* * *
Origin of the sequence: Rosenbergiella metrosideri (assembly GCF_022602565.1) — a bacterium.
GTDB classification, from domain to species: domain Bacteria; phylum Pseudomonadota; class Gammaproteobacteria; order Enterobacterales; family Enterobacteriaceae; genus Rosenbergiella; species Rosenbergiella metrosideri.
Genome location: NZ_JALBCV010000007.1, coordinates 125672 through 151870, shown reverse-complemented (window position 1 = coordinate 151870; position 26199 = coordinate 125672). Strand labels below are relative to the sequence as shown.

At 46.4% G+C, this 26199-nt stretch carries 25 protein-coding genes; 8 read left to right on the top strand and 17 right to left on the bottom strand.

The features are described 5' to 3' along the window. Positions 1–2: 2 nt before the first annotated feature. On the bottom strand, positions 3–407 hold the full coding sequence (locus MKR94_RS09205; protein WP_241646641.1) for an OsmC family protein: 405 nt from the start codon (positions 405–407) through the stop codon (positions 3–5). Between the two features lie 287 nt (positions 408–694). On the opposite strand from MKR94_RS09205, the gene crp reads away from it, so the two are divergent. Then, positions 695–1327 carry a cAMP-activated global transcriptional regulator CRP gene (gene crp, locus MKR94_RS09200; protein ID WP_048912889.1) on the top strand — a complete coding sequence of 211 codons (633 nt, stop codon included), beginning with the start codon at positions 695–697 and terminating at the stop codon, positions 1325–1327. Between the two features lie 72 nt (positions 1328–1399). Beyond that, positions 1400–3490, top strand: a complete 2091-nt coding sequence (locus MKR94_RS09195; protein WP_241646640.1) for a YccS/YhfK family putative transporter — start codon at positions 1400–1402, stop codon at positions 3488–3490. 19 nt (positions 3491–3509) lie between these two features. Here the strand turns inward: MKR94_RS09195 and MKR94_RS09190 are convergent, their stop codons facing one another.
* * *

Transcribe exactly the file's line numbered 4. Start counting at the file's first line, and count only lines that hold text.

At 46.4% G+C, this 26199-nt stretch carries 25 protein-coding genes; 8 read left to right on the top strand and 17 right to left on the bottom strand.